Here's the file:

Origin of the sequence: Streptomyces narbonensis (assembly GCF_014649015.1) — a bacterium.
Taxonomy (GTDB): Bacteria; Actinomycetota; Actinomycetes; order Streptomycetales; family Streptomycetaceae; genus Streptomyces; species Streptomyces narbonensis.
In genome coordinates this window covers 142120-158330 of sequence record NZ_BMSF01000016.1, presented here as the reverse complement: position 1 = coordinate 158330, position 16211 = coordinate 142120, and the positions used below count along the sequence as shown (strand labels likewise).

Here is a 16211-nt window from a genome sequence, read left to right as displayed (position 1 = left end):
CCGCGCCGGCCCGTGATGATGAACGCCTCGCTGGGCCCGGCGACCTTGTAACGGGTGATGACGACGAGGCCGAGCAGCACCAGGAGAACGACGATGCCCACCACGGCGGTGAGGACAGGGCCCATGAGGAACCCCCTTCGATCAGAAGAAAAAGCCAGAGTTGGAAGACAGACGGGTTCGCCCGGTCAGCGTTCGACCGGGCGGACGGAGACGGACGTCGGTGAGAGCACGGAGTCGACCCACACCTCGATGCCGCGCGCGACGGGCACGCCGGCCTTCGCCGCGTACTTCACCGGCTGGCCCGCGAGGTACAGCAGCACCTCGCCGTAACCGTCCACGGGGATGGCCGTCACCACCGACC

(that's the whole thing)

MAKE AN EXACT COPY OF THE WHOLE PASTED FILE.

Origin of the sequence: Streptomyces narbonensis (assembly GCF_014649015.1) — a bacterium.
Taxonomy (GTDB): Bacteria; Actinomycetota; Actinomycetes; order Streptomycetales; family Streptomycetaceae; genus Streptomyces; species Streptomyces narbonensis.
In genome coordinates this window covers 142120-158330 of sequence record NZ_BMSF01000016.1, presented here as the reverse complement: position 1 = coordinate 158330, position 16211 = coordinate 142120, and the positions used below count along the sequence as shown (strand labels likewise).

Here is a 16211-nt window from a genome sequence, read left to right as displayed (position 1 = left end):
CCGCGCCGGCCCGTGATGATGAACGCCTCGCTGGGCCCGGCGACCTTGTAACGGGTGATGACGACGAGGCCGAGCAGCACCAGGAGAACGACGATGCCCACCACGGCGGTGAGGACAGGGCCCATGAGGAACCCCCTTCGATCAGAAGAAAAAGCCAGAGTTGGAAGACAGACGGGTTCGCCCGGTCAGCGTTCGACCGGGCGGACGGAGACGGACGTCGGTGAGAGCACGGAGTCGACCCACACCTCGATGCCGCGCGCGACGGGCACGCCGGCCTTCGCCGCGTACTTCACCGGCTGGCCCGCGAGGTACAGCAGCACCTCGCCGTAACCGTCCACGGGGATGGCCGTCACCACCGACC